Weekly Hardwood Review prices for pallet cants—averaged across all regions—have climbed 15% in the last year. Pallet lumber prices have risen 16%. While pallet manufacturers managed to increase cant and cut-stock receipts this summer, many are already seeing supplies erode due to wet weather. In many areas, softwood material is neither cheaper nor more readily available than hardwood, so substitution has only provided limited relief. Consequently, industry-wide inventories are in no better shape today than at this time last year.
In the last few weeks, some pallet manufacturers reported large cant price increases, which suggests more increases may be coming to the overall market. Pallet producers have pushed their customers hard for price increases this year, and they will need to continue that push just to maintain current margins as cant and pallet lumber prices are likely to move still higher in the months ahead.
Railroads and treating plants initially resisted paying more for ties when mat and board road markets strengthened, but as their own demand climbed, they were forced to relent. The Railway Tie Association (RTA) forecasted that wood crosstie purchases would rise a total of 4.1% in 2014, and another 3.2% in 2015. Prevailing prices for 7” x 9” x 8’6” crossties climbed $180/MBF ($8.04 per tie) during the last 12 months, an increase of 33%. Crossties are now priced well above frame stock and cants, and have recently overtaken flooring-grade Oak.
Record purchase prices have helped treating plants become more competitive with other markets, but most are still low on ties. As such, many recently went into what one contact termed a “full-court press” to bolster receipts, including more price increases. In spite of all this, crosstie inventories remain about 10% lower than a year ago, according to the RTA, and every tie buyer that responded to RTA’s early October procurement survey reported current shortages and the expectation of shortages into the future. We would not be surprised if crosstie prices rose another $2-3 per tie by early 2015.
Mats and Board Road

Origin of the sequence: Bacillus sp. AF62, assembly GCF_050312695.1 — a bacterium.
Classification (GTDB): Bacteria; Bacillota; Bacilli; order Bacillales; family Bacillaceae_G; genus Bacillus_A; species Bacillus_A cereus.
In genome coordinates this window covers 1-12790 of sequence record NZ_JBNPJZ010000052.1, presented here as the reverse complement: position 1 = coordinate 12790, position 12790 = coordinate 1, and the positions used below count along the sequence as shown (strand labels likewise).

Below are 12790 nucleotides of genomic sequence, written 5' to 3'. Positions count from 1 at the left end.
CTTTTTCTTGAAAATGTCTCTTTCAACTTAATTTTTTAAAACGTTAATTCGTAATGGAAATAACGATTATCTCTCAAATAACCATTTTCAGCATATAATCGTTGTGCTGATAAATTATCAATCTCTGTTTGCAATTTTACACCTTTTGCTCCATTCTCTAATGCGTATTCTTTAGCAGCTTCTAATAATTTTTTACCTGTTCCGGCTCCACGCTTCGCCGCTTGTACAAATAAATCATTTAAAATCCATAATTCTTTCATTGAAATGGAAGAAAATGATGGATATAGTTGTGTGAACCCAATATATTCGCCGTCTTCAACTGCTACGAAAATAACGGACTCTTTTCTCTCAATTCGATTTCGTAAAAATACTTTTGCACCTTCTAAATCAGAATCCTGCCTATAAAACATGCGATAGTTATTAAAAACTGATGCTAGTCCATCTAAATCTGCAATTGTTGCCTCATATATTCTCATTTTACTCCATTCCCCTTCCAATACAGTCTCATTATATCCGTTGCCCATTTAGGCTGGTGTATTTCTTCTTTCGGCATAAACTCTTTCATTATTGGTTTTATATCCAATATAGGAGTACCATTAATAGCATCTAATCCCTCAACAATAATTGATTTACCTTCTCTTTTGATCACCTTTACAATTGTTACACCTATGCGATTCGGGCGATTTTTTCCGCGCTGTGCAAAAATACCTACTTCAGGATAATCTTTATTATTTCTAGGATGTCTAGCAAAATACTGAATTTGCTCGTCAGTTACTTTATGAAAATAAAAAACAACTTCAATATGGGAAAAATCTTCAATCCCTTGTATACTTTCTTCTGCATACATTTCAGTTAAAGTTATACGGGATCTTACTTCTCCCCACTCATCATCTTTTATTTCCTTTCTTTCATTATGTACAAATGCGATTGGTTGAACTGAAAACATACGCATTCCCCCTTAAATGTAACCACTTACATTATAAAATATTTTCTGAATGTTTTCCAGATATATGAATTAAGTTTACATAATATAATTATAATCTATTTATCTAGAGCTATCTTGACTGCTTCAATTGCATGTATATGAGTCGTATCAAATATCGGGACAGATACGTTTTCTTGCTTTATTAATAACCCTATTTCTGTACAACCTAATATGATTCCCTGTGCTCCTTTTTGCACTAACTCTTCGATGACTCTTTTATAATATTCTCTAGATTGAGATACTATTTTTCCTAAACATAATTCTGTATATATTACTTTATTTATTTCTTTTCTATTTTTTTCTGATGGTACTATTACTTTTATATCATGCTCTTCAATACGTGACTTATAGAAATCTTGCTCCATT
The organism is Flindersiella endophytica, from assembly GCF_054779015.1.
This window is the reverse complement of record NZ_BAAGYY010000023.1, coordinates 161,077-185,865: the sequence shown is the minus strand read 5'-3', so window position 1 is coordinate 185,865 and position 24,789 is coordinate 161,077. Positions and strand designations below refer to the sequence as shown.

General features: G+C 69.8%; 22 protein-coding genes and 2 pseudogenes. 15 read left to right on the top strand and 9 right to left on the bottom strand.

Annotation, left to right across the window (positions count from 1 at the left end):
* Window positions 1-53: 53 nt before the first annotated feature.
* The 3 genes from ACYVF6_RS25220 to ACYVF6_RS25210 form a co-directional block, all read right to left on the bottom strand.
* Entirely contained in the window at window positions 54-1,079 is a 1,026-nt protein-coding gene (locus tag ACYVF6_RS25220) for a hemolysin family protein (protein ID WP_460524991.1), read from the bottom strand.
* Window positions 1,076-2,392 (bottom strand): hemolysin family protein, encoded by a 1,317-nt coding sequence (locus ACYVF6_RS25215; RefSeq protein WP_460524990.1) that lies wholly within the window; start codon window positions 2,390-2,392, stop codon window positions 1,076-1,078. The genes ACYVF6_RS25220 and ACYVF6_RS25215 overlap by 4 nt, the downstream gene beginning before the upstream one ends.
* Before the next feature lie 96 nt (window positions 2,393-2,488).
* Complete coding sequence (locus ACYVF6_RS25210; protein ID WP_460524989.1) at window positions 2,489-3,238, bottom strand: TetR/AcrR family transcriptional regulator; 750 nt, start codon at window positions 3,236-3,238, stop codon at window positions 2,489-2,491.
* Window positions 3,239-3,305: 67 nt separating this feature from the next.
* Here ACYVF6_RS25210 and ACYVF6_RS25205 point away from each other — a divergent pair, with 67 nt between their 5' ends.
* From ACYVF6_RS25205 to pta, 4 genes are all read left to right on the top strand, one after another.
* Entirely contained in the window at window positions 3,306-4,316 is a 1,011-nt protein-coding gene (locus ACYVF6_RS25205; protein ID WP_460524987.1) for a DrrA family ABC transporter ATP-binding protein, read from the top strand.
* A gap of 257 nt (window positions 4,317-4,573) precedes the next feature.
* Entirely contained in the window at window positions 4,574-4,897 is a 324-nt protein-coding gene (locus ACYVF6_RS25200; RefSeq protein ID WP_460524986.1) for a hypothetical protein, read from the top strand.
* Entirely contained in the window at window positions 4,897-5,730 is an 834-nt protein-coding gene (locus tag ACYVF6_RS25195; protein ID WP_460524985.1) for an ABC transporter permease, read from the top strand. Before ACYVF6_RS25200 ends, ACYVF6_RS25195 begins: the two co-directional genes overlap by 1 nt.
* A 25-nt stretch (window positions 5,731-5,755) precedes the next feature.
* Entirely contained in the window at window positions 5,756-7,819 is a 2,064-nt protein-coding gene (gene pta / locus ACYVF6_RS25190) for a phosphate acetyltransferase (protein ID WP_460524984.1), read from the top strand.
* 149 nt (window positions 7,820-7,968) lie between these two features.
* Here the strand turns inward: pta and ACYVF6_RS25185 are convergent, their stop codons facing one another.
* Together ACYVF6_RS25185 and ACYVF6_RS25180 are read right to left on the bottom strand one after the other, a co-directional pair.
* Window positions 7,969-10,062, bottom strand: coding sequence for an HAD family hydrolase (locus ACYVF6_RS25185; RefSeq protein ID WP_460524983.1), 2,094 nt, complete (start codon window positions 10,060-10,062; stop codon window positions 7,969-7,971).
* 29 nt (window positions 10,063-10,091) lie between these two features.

Sales of mats and board road are prone to large fluctuations as enormous orders can suddenly materialize when oilfield or pipeline projects are approved—and just as quickly evaporate when projects are finished, delayed or cancelled. Markets for certain types of new mats have slowed partly because some large projects have been cancelled, and partly because relatively high prices have pushed buyers toward used mats, which are fairly abundant in some sizes.
The Energy Information Administration expects U.S. onshore oil production to increase by a total of 12% in 2014 and another 6% in 2015. As such, we believe overall demand for new mats and board road will keep growing despite short-term hiccups in some markets.
Prices for hardwood frame stock jumped $135/MBF from October 2013-April 2014 amid modestly stronger demand, higher plywood prices, and heavy competition from other industrial markets. Prices declined $50 in the second and third quarters as demand seasonally slowed, supplies loosened up, and plywood became more abundant. However, plywood supplies are tightening again and pushing customers toward solid wood. Solid hardwood frame stock should move well over the next two months, and prices are likely to firm up.
The Perfect Storm
“The perfect storm on the center of the log has lasted five years,” remarked one wholesaler recently. With residential flooring sales steady; truck trailer flooring plants flush with orders; rustic wood products in high demand; railroad industry requirements rising; U.S. onshore energy production increasing; and more pallets needed to support even modest economic growth, the storm will rage on into 2015.
Based in Charlotte, North Carolina, Andy Johnson is regional editor of the Hardwood Publishing Company. He can be reached via email or phone: 704-543-4408